At least 44 times over 5 years: The NIA, ED and I-T ‘crackdown’ on the media

Nine of these incidents were linked to the I-T department, 15 to ED, and 20 to NIA.

WrittenBy:Tanishka Sodhi
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In September 2022, Paojel Chaoba, the editor of daily Frontier Manipur, was summoned by the National Investigation Agency, as part of the agency’s probe into Manipur journalist Bijoy Kakchingtabam’s alleged links with insurgents.

“I had absolutely no links to this case and was called on the whims of the investigators,” said Chaoba, who has faced arrests, notices, and detentions in the past. “This was a calculated move to twist my arms. We are a very independent news organisation,” said the journalist, who was questioned twice – once for 30 minutes and again for six hours at the NIA office in Manipur.

Last year, the Indian Express reported that there has been a 4-fold jump in ED cases since 2014 against politicians. Around 95 percent are from the opposition parties, which have repeatedly accused the BJP government of misusing central agencies to target opponents.

But it is not just opposition leaders who are facing the wrath of central agencies. Since 2018, there have been at least 44 incidents of cases, summons, or notices to media houses and journalists by central agencies. Nine of these were linked to the income tax department, 15 to the Enforcement Directorate, and 20 involving the NIA. 

These are, however, not exhaustive figures. 

While a majority of the cases are against journalists and media organisations that have a more independent stance, top executives from media companies seen as pro-government – such as Times Group publisher  BCCL and the India Today Group – have also made it to the list.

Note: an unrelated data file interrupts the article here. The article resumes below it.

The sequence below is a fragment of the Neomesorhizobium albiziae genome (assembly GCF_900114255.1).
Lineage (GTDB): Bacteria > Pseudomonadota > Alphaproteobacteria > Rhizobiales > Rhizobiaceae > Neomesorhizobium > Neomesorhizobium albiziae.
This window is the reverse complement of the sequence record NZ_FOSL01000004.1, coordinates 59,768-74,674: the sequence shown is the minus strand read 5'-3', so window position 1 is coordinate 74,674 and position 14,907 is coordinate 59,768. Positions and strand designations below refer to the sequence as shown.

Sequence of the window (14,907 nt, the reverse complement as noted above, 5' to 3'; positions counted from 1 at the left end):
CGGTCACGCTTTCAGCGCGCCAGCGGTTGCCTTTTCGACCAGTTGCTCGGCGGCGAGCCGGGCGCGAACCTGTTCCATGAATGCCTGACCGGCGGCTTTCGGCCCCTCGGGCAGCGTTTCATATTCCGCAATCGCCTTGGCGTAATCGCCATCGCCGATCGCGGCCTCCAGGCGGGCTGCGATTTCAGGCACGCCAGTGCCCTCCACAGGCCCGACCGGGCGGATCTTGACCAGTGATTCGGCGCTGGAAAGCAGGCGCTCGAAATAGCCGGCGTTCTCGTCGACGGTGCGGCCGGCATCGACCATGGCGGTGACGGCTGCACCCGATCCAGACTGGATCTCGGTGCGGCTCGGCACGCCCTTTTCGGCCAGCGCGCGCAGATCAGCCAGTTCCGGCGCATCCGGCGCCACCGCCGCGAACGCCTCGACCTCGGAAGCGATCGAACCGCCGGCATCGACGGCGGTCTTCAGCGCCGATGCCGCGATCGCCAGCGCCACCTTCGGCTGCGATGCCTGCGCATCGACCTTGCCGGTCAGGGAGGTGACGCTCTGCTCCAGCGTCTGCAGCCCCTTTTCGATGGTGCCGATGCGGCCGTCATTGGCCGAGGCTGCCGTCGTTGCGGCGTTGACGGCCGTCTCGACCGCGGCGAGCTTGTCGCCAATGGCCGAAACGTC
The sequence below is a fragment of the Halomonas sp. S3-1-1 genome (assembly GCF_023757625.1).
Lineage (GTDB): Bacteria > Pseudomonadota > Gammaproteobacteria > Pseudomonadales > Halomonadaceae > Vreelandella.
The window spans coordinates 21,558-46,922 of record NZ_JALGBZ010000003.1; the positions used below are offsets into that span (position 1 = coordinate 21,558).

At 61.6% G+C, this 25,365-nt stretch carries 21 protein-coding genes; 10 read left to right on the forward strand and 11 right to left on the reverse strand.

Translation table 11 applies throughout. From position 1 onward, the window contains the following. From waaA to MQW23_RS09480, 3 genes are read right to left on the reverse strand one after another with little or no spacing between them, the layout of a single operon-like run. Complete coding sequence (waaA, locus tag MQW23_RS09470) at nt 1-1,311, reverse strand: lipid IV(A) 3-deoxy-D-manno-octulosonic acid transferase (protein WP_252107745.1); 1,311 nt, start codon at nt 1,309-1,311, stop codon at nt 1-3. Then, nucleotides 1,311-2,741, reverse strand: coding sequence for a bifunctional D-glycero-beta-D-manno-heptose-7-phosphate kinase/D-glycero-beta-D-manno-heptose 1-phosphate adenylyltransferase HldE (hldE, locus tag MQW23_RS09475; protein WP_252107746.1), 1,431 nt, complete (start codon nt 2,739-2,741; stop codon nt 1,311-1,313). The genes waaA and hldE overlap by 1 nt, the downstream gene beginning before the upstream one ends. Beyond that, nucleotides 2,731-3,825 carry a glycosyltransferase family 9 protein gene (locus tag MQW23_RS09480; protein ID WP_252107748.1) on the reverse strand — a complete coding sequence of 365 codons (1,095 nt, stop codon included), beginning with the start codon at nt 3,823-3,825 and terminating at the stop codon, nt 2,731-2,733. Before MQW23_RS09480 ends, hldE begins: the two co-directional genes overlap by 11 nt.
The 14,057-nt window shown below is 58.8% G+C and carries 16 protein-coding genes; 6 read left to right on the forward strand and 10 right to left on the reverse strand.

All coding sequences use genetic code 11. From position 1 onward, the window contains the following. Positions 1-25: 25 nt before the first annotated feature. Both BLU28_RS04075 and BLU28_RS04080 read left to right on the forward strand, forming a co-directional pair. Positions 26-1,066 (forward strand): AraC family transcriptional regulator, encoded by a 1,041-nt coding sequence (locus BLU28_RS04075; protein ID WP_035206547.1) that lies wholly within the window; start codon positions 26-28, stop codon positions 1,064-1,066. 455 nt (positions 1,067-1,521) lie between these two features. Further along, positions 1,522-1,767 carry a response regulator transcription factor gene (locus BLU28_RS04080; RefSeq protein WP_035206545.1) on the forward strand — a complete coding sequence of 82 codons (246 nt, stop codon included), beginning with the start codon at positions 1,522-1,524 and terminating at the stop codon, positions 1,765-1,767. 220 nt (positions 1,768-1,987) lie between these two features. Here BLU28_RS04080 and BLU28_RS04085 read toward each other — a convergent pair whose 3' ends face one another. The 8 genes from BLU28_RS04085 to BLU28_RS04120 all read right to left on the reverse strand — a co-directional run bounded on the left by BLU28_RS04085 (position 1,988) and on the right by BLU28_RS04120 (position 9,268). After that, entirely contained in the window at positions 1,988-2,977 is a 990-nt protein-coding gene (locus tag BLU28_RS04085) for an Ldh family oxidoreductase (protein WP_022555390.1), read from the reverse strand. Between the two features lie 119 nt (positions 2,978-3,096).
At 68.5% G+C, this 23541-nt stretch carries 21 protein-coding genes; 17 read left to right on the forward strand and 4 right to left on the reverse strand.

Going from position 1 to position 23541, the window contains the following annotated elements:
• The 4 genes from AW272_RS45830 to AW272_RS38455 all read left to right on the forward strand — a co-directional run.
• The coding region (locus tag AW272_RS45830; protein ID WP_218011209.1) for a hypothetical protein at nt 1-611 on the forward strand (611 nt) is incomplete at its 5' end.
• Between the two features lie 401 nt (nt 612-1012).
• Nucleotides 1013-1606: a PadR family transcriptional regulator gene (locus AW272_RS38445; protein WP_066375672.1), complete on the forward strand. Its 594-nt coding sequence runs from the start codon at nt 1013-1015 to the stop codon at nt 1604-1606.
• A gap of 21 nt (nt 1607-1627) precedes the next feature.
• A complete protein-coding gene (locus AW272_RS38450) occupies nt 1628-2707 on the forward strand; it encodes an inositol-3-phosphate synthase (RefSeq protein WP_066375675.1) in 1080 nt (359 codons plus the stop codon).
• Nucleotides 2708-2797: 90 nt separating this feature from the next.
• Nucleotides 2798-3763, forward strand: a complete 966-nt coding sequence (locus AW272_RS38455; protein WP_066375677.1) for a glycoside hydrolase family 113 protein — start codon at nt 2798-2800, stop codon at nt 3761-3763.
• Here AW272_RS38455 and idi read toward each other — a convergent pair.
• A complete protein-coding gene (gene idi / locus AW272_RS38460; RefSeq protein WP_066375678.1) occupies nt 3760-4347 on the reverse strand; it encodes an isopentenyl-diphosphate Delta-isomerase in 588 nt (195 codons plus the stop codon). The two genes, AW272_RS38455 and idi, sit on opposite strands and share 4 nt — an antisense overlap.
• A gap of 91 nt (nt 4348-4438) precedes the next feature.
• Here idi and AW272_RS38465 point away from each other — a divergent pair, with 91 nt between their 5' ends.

Tax surveys

Kashmir, which saw a slew of cases by the state agencies as well NIA notices, also saw the I-T department slap at least five notices in five years to local newspaper Kashmir Times – which has been targeted by state authorities in the past and has been critical in its reportage on the current regime.

“It keeps us exhausted because we are just running to court all the time to fight it. It has become difficult for us to operate,” Anuradha Bhasin, executive editor of the newspaper, told Newslaundry.

A 2010 case, which had been settled in court, was reopened by the tax department in 2020 after linking it to a 2013 case. Kashmir Times subsequently received three notices in 2020, one in 2021, and one in 2022. 

“I have been running to court almost daily since 2020. Sure, some of the cases against some journalists may be genuine, but by and large that’s not the case. And the problem is you are proven guilty before trial,” said Prabodh Jamwal, editor of Kashmir Times and Bhasin’s husband.

Since 2018, the tax department has acted against at least nine news organisations. 

It started with a 22-hour-long search at the offices and houses of Quint founders Raghav Bahl and Ritu Kumar. A survey by the IT department was also conducted at The News Minute office in Bengaluru, since Quintillion – the Quint’s parent firm – is an investor in the organisation.